Facebook’s latest effort to curtail leaks immediately leaked

The social network is trying to lock down access to sensitive info.

NurPhoto via Getty Images

Facebook is ramping up its fight against leakers following the disclosures of whistleblower Frances Haugen. According to The New York Times, Facebook is limiting access to some internal groups that deal with “sensitive” issues like safety and elections. That the change, which was made to prevent further leaks, immediately leaked is both highly amusing and emblematic of some of the bigger issues the company is currently facing.

Ever since Haugen revealed herself as the whistleblower, one of the more noteworthy aspects of her story is that the documents she provided to Congress and the Securities and Exchange Commission were widely accessible to employees. The documents included slides detailing the company’s research into teen mental health, as well as numerous memos about how the company has handled rules for VIPs, misinformation and other thorny issues.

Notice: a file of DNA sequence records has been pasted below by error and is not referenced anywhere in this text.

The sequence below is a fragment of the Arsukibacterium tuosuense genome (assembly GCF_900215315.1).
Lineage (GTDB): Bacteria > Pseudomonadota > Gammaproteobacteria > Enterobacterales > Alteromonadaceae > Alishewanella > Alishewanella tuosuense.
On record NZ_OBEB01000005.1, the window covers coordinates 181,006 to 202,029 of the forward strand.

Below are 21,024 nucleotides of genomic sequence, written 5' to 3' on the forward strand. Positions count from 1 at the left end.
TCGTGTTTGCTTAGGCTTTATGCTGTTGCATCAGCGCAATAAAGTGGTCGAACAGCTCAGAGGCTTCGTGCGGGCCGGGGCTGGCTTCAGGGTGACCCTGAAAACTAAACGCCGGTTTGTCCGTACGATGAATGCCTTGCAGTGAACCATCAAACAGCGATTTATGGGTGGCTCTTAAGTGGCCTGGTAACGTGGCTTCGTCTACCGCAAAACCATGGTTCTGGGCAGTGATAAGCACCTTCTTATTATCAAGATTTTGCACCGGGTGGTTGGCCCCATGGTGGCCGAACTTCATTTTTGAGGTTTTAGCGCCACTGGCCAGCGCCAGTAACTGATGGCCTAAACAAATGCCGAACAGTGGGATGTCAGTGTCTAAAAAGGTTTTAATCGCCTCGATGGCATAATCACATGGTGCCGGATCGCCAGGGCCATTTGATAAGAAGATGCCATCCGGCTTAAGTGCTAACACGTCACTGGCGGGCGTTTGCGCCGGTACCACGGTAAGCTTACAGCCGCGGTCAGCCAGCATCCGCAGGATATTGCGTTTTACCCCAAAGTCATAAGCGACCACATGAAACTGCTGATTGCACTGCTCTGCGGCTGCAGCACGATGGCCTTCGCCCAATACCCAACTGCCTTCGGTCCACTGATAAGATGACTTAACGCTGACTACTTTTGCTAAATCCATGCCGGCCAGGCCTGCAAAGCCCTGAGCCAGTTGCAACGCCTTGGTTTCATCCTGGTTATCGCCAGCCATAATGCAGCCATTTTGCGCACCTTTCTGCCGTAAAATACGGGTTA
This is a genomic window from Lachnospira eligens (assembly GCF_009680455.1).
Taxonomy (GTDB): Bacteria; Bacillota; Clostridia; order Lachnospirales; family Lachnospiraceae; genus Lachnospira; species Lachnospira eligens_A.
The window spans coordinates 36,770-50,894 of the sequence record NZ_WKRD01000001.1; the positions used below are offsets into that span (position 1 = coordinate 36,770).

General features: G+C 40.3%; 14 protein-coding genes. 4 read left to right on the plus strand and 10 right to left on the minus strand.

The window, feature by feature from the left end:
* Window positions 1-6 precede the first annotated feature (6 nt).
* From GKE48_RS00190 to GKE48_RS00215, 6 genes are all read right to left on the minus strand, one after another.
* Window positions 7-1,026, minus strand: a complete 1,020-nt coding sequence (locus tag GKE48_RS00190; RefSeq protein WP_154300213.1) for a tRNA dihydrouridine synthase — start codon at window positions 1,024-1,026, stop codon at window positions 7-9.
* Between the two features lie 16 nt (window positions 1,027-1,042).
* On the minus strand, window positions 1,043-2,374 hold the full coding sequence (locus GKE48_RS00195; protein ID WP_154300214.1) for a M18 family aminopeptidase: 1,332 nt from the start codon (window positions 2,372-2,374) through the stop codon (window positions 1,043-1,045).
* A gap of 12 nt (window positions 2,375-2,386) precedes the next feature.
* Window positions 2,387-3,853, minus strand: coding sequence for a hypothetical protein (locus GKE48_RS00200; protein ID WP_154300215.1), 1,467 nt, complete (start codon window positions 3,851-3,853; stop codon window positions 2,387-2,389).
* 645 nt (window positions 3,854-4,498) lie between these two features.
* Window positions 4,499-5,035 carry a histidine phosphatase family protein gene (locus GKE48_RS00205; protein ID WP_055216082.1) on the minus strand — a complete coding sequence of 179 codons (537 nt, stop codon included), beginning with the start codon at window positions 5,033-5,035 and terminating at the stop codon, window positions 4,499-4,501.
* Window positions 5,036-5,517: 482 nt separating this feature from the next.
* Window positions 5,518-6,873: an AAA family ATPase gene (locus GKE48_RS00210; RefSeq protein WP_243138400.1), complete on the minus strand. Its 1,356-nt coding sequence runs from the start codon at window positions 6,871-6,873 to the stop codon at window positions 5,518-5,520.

As The Times points out, the reason these documents were so readily available is because Facebook has long had an open culture that promotes sharing. And employees themselves often take to its internal communication platform, Workplace, to discuss controversial issues facing the company.

But now the social network is moving away from that openness. The company is making some internal groups private, and will remove employees “whose work isn’t related to safety and security,” according to the report. “Sensitive Integrity discussions will happen in closed, curated forums in the future,” the company told employees in a memo.

On one hand, the fact that news of the change immediately leaked would seem to back up that the company is in fact more leaky than it has been in years past. But it could also signal increasing unrest among employees, some of whom are reportedly concerned that walling off teams that work on important issues could ultimately do more harm than good.

It also underscores just how much Facebook is still reeling from Haugen’s disclosures. In addition to the Senate hearing last week, Haugen is expected to brief the select committee investigating the Jan. 6th insurrection, as well as European lawmakers investigating the company. The SEC also appears to be investigating her claims.

This article contains affiliate links; if you click such a link and make a purchase, we may earn a commission.